Sunday, 17 January 2016

When are you going to grow up and get a real job?

This week, with the overwhelming loss of David Bowie, the world became a slightly less colourful place. Many people admire Bowie for his outrageous talent, and his majestic imagination. But personally, I believe that it's his brazen attitude to life that made him truly admirable. By defying the norm, Bowie became utterly heroic, and totally inspirational to so many people. For me, Bowie is a constant reminder that it can actually be pretty fucking great to go against expectations.

A few years ago, I lived with my boyfriend and worked a standard 9-5 job. My life was comfortable (as long as you ignore the fact that my boyfriend and I were genuinely living in a shed, in the back of his parent's garden). Back in my white-collar days, I had a routine, a fixed income, a pretentious car, and I knew who I'd be sharing a bed with every night. Tragically, I even knew when I should wear underwear that I hadn't owned since I was a teenager (apparently Topshop's 'Girl Boxers' weren't actually a turn on in the MySpace days of 2007, and the same knickers definitely weren't a turn on for my boyfriend five years later). Surprisingly to some, I was also even pretty good at my job.

According to the expectations of modern society, I had everything (apart from a bathroom). In reality, I had merely settled for an easy life, and I certainly wasn't enjoying it, so something had to change. Even Karl Pilkington, who is literally known for moaning, recently said that if you're not happy then you need to something about it.

It's not that I don't believe in donning a suit, and settling's just not what I want right now. One day, I might find myself working regular hours in an office again. I might even go home to a house that I actually own, and I might even end up having legitimate children. But for now, that day seems more unrealistic than Bill Nighy asking me if he can come round for an adult sleepover. Occasionally (very occasionally), I do secretly envy one of my oldest friends, who has happily settled, but that's mainly because her little girl is obscenely gorgeous. If I do ever have children, it's likely that they'll be mistaken as gremlins that managed to escape from the film set back in 1984.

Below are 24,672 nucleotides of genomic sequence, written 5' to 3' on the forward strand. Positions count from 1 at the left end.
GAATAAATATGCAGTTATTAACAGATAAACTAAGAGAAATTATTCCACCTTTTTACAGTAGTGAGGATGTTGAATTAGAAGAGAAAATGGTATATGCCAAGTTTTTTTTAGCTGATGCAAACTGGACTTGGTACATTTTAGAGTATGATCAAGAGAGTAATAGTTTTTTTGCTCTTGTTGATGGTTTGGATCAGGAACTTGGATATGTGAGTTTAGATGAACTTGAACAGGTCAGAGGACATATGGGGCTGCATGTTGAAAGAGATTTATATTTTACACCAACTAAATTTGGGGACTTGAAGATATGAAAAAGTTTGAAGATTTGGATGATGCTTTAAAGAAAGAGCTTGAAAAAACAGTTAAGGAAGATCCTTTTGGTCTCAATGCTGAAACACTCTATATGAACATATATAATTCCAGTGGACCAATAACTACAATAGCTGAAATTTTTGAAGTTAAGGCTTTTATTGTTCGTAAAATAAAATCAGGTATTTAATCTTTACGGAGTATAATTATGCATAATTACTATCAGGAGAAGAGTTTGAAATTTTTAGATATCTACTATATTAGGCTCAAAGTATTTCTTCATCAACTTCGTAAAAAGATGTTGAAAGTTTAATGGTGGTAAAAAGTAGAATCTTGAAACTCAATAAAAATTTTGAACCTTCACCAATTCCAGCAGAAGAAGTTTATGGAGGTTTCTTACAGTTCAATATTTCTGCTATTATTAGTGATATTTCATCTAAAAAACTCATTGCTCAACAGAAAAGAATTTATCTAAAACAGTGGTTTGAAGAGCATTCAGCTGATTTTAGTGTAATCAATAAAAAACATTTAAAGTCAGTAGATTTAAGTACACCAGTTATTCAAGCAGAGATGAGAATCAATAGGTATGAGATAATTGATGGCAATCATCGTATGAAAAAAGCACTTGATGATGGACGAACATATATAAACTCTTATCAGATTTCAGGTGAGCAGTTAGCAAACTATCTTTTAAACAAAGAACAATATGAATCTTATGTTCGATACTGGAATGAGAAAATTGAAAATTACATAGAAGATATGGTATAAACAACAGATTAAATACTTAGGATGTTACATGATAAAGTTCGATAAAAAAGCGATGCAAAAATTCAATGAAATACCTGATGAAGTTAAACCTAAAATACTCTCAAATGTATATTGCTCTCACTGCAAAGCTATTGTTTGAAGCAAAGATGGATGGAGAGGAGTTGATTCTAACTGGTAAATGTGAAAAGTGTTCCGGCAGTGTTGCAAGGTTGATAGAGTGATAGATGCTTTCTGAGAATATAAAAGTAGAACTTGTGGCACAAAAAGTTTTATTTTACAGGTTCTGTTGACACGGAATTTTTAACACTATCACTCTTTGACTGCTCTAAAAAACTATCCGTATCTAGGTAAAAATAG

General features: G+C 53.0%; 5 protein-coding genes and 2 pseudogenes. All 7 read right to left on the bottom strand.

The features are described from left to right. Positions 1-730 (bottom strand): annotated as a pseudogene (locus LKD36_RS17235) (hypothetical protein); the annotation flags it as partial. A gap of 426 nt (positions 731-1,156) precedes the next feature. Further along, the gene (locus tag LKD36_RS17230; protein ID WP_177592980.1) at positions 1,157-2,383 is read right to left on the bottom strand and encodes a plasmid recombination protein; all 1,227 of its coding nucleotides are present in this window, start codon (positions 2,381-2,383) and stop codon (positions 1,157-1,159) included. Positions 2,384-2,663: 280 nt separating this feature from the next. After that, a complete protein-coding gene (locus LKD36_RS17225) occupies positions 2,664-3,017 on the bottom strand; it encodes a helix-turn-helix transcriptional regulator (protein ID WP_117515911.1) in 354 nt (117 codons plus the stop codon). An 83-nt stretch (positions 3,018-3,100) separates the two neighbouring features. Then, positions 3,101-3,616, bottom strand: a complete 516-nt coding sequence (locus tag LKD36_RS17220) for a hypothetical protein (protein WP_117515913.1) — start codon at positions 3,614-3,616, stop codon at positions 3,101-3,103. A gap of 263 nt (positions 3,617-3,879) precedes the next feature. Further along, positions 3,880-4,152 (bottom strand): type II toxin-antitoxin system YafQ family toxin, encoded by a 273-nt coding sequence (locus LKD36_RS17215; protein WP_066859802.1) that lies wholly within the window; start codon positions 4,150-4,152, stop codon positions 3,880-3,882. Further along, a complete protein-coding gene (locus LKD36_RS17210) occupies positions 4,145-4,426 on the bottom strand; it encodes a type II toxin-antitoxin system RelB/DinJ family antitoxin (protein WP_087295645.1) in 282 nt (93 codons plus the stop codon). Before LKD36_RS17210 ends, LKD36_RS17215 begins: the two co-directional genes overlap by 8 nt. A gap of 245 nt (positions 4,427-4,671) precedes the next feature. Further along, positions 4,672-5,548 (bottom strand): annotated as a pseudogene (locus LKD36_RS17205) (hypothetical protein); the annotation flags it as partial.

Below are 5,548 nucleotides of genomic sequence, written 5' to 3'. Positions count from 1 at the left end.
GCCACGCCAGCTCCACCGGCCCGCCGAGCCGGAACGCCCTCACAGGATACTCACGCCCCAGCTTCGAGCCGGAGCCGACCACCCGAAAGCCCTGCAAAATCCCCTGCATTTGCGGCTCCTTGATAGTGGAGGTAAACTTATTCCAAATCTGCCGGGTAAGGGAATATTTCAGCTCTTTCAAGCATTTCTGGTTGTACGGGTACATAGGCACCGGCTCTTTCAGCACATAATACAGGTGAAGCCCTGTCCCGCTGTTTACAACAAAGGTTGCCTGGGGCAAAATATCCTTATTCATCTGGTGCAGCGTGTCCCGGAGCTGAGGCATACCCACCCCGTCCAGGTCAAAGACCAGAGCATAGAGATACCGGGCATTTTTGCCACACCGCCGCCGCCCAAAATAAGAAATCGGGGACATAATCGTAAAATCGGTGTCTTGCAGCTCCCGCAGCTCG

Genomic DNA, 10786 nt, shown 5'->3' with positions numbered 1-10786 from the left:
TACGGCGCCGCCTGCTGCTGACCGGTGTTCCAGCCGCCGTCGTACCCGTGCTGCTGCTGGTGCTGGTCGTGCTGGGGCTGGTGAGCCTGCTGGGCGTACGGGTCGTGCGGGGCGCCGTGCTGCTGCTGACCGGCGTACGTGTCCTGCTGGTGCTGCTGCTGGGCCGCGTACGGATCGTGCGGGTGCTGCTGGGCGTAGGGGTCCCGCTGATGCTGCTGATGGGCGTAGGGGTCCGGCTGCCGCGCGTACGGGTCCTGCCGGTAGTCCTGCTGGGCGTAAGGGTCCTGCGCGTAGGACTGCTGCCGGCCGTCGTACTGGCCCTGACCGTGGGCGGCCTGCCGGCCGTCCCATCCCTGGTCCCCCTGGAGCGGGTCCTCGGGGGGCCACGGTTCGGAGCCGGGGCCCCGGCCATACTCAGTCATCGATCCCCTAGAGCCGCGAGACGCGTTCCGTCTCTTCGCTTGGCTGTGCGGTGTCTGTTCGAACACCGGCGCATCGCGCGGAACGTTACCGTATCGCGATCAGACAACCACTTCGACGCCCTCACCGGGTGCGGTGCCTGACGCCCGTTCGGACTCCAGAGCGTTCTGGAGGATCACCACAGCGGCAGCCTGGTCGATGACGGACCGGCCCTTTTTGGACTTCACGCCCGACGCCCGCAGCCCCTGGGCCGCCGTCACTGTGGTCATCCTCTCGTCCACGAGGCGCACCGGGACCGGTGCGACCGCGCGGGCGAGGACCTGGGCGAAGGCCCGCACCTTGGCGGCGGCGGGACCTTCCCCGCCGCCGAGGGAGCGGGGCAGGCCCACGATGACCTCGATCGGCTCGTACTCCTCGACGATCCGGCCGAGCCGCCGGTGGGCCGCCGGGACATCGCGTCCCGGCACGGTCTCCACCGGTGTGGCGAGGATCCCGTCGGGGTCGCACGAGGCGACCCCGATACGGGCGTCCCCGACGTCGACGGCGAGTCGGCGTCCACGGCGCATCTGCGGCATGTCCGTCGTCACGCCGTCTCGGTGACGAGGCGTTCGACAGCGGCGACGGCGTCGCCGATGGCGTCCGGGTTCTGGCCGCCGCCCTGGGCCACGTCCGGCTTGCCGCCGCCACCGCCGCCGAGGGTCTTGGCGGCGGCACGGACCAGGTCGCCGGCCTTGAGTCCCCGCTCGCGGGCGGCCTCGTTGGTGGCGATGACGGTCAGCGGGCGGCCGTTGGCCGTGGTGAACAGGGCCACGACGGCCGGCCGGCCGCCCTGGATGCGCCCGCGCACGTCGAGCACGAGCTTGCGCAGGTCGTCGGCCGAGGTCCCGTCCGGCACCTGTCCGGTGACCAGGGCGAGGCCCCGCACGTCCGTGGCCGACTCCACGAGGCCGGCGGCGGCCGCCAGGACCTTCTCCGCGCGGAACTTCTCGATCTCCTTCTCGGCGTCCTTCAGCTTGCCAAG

Eventually, after a stream of ridiculous life choices and monumental cock-ups, I realised that I'd only be happy if I braved going against the grain. Finally, I stopped caring about other people's expectations, and I started to pursue a more creative career (which obviously means that I now work in a bar). Despite the fact that having an entire weekend off is now more rare for me than successfully shaving off all of my leg hair (I have a short attention span, and I'm unfortunately hairy), I'm significantly happier than I was a few years ago. 

Of course, when you've left home to try and pursue something different, there is always a risk that you'll fail spectacularly. Failure might mean that you'll end up having to move back home with nothing but great memories, and the challenging experience of trying to con a bunch of new people into being your friend. Saying that it'd suck to go back home, with your tail between your legs, would be an understatement, but you'd be okay eventually. You'd be okay eventually because you'll know that you tried, and there's no reason why you wouldn't be able to try again. Remember, even Bowie once released some absolutely awful material (if you disagree then you should definitely google 'The Laughing Gnome'), but he did eventually go on to blow everyone's mind.

Although I think I'm mainly saying that failing will be okay incase there does comes a day when I'm forced to inform my dad that I have to move back home, and that it'd be real stellar of him if he'd just tell any debt collectors that I've actually emigrated to an obscure mining town in Peru. Even though I don't care about money, you do apparently need to be able to pay your rent regularly. When your main source of income is your wage from a bar, you definitely won't make it rain all the way to the bank. In fact, it probably won't even lightly drizzle on payday.

Regardless of the uncertainty of what will happen (even within the next month), by deciding to give up my white-collar lifestyle, I've become the happiest version of myself. So, next time someone asks me if I'm ever going to 'grow up and get a real job', I'll be able to tell them, rather happily, that they should just piss off.